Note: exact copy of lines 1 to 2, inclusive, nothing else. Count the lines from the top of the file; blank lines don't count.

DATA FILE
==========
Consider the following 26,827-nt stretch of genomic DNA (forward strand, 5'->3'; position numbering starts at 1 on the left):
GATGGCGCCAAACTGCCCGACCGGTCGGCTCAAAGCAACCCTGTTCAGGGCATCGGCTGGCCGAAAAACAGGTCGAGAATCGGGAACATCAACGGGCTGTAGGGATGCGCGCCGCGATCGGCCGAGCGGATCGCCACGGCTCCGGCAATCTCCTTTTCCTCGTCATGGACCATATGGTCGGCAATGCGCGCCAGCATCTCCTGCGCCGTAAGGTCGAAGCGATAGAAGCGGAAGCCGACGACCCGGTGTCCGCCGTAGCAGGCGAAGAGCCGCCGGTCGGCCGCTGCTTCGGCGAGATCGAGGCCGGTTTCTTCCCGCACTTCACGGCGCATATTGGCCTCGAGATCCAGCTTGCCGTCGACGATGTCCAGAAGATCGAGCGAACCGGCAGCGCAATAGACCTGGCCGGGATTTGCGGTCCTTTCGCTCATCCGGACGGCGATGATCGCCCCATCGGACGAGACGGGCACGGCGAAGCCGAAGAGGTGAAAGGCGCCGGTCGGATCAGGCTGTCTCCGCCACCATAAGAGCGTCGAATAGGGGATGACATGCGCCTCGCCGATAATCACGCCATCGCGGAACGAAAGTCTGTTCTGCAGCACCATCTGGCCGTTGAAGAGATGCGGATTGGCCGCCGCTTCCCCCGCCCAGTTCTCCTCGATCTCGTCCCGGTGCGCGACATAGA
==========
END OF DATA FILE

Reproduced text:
Consider the following 26,827-nt stretch of genomic DNA (forward strand, 5'->3'; position numbering starts at 1 on the left):
GATGGCGCCAAACTGCCCGACCGGTCGGCTCAAAGCAACCCTGTTCAGGGCATCGGCTGGCCGAAAAACAGGTCGAGAATCGGGAACATCAACGGGCTGTAGGGATGCGCGCCGCGATCGGCCGAGCGGATCGCCACGGCTCCGGCAATCTCCTTTTCCTCGTCATGGACCATATGGTCGGCAATGCGCGCCAGCATCTCCTGCGCCGTAAGGTCGAAGCGATAGAAGCGGAAGCCGACGACCCGGTGTCCGCCGTAGCAGGCGAAGAGCCGCCGGTCGGCCGCTGCTTCGGCGAGATCGAGGCCGGTTTCTTCCCGCACTTCACGGCGCATATTGGCCTCGAGATCCAGCTTGCCGTCGACGATGTCCAGAAGATCGAGCGAACCGGCAGCGCAATAGACCTGGCCGGGATTTGCGGTCCTTTCGCTCATCCGGACGGCGATGATCGCCCCATCGGACGAGACGGGCACGGCGAAGCCGAAGAGGTGAAAGGCGCCGGTCGGATCAGGCTGTCTCCGCCACCATAAGAGCGTCGAATAGGGGATGACATGCGCCTCGCCGATAATCACGCCATCGCGGAACGAAAGTCTGTTCTGCAGCACCATCTGGCCGTTGAAGAGATGCGGATTGGCCGCCGCTTCCCCCGCCCAGTTCTCCTCGATCTCGTCCCGGTGCGCGACATAGA